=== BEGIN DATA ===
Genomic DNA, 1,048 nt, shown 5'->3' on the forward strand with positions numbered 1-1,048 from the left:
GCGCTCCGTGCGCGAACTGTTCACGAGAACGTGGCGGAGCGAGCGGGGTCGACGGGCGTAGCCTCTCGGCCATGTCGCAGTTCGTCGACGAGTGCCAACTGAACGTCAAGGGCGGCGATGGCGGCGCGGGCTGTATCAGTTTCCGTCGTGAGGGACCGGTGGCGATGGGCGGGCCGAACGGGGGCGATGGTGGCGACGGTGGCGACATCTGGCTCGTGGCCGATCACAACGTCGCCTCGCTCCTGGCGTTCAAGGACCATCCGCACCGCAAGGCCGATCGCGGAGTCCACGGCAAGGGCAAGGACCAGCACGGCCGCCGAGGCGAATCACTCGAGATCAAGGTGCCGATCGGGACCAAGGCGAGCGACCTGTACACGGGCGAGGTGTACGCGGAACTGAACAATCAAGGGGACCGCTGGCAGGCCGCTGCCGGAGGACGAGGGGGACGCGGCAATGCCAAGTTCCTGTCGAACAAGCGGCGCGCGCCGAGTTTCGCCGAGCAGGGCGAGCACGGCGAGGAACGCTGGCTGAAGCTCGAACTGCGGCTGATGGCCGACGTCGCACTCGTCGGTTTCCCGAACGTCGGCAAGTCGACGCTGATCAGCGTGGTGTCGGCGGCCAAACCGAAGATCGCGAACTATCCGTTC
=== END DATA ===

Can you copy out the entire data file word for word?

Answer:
Genomic DNA, 1,048 nt, shown 5'->3' on the forward strand with positions numbered 1-1,048 from the left:
GCGCTCCGTGCGCGAACTGTTCACGAGAACGTGGCGGAGCGAGCGGGGTCGACGGGCGTAGCCTCTCGGCCATGTCGCAGTTCGTCGACGAGTGCCAACTGAACGTCAAGGGCGGCGATGGCGGCGCGGGCTGTATCAGTTTCCGTCGTGAGGGACCGGTGGCGATGGGCGGGCCGAACGGGGGCGATGGTGGCGACGGTGGCGACATCTGGCTCGTGGCCGATCACAACGTCGCCTCGCTCCTGGCGTTCAAGGACCATCCGCACCGCAAGGCCGATCGCGGAGTCCACGGCAAGGGCAAGGACCAGCACGGCCGCCGAGGCGAATCACTCGAGATCAAGGTGCCGATCGGGACCAAGGCGAGCGACCTGTACACGGGCGAGGTGTACGCGGAACTGAACAATCAAGGGGACCGCTGGCAGGCCGCTGCCGGAGGACGAGGGGGACGCGGCAATGCCAAGTTCCTGTCGAACAAGCGGCGCGCGCCGAGTTTCGCCGAGCAGGGCGAGCACGGCGAGGAACGCTGGCTGAAGCTCGAACTGCGGCTGATGGCCGACGTCGCACTCGTCGGTTTCCCGAACGTCGGCAAGTCGACGCTGATCAGCGTGGTGTCGGCGGCCAAACCGAAGATCGCGAACTATCCGTTC